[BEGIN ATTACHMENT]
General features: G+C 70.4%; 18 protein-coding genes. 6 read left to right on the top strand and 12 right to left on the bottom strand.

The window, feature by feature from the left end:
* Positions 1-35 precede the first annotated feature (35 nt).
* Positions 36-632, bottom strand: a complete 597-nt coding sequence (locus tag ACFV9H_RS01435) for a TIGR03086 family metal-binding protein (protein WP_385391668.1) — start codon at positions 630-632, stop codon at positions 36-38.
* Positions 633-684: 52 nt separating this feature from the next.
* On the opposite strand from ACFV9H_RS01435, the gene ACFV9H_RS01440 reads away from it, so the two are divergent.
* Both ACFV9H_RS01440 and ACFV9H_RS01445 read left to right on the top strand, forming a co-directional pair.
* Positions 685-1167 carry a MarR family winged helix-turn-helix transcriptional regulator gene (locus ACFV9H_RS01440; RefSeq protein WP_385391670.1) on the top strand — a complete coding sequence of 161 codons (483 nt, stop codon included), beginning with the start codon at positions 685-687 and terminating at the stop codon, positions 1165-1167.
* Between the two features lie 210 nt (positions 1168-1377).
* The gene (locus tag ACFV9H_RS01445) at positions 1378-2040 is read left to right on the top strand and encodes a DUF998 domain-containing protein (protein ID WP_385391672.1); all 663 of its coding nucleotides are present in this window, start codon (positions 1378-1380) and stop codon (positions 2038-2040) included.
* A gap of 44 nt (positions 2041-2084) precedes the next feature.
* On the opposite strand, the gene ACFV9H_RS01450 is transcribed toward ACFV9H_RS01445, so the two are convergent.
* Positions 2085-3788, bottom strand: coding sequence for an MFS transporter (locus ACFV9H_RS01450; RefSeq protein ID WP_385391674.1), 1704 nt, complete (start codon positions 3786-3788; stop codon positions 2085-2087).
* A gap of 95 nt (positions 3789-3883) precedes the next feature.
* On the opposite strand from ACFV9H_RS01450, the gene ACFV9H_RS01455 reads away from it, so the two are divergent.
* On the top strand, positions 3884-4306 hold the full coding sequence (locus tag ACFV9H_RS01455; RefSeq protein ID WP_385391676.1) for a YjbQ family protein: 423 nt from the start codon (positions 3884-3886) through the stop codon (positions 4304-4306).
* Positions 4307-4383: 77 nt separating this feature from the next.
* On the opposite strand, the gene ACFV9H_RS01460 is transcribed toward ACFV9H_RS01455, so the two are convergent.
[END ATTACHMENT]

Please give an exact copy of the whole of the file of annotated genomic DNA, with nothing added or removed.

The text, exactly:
General features: G+C 70.4%; 18 protein-coding genes. 6 read left to right on the top strand and 12 right to left on the bottom strand.

The window, feature by feature from the left end:
* Positions 1-35 precede the first annotated feature (35 nt).
* Positions 36-632, bottom strand: a complete 597-nt coding sequence (locus tag ACFV9H_RS01435) for a TIGR03086 family metal-binding protein (protein WP_385391668.1) — start codon at positions 630-632, stop codon at positions 36-38.
* Positions 633-684: 52 nt separating this feature from the next.
* On the opposite strand from ACFV9H_RS01435, the gene ACFV9H_RS01440 reads away from it, so the two are divergent.
* Both ACFV9H_RS01440 and ACFV9H_RS01445 read left to right on the top strand, forming a co-directional pair.
* Positions 685-1167 carry a MarR family winged helix-turn-helix transcriptional regulator gene (locus ACFV9H_RS01440; RefSeq protein WP_385391670.1) on the top strand — a complete coding sequence of 161 codons (483 nt, stop codon included), beginning with the start codon at positions 685-687 and terminating at the stop codon, positions 1165-1167.
* Between the two features lie 210 nt (positions 1168-1377).
* The gene (locus tag ACFV9H_RS01445) at positions 1378-2040 is read left to right on the top strand and encodes a DUF998 domain-containing protein (protein ID WP_385391672.1); all 663 of its coding nucleotides are present in this window, start codon (positions 1378-1380) and stop codon (positions 2038-2040) included.
* A gap of 44 nt (positions 2041-2084) precedes the next feature.
* On the opposite strand, the gene ACFV9H_RS01450 is transcribed toward ACFV9H_RS01445, so the two are convergent.
* Positions 2085-3788, bottom strand: coding sequence for an MFS transporter (locus ACFV9H_RS01450; RefSeq protein ID WP_385391674.1), 1704 nt, complete (start codon positions 3786-3788; stop codon positions 2085-2087).
* A gap of 95 nt (positions 3789-3883) precedes the next feature.
* On the opposite strand from ACFV9H_RS01450, the gene ACFV9H_RS01455 reads away from it, so the two are divergent.
* On the top strand, positions 3884-4306 hold the full coding sequence (locus tag ACFV9H_RS01455; RefSeq protein ID WP_385391676.1) for a YjbQ family protein: 423 nt from the start codon (positions 3884-3886) through the stop codon (positions 4304-4306).
* Positions 4307-4383: 77 nt separating this feature from the next.
* On the opposite strand, the gene ACFV9H_RS01460 is transcribed toward ACFV9H_RS01455, so the two are convergent.